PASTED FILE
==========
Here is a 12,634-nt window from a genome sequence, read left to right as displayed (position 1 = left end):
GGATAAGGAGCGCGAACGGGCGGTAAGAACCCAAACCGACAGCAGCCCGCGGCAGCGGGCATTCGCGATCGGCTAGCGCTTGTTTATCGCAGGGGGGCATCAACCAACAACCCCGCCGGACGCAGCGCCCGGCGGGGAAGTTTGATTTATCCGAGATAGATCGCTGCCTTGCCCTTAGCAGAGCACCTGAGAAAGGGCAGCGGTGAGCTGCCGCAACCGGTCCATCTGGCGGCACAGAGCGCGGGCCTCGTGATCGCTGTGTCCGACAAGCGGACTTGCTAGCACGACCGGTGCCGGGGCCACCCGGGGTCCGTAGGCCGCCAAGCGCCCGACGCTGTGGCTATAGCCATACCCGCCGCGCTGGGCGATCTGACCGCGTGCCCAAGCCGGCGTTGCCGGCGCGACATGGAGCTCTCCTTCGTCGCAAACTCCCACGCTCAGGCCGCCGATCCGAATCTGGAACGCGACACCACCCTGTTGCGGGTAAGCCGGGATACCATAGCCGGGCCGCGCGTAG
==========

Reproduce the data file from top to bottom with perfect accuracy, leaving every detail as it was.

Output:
Here is a 12,634-nt window from a genome sequence, read left to right as displayed (position 1 = left end):
GGATAAGGAGCGCGAACGGGCGGTAAGAACCCAAACCGACAGCAGCCCGCGGCAGCGGGCATTCGCGATCGGCTAGCGCTTGTTTATCGCAGGGGGGCATCAACCAACAACCCCGCCGGACGCAGCGCCCGGCGGGGAAGTTTGATTTATCCGAGATAGATCGCTGCCTTGCCCTTAGCAGAGCACCTGAGAAAGGGCAGCGGTGAGCTGCCGCAACCGGTCCATCTGGCGGCACAGAGCGCGGGCCTCGTGATCGCTGTGTCCGACAAGCGGACTTGCTAGCACGACCGGTGCCGGGGCCACCCGGGGTCCGTAGGCCGCCAAGCGCCCGACGCTGTGGCTATAGCCATACCCGCCGCGCTGGGCGATCTGACCGCGTGCCCAAGCCGGCGTTGCCGGCGCGACATGGAGCTCTCCTTCGTCGCAAACTCCCACGCTCAGGCCGCCGATCCGAATCTGGAACGCGACACCACCCTGTTGCGGGTAAGCCGGGATACCATAGCCGGGCCGCGCGTAG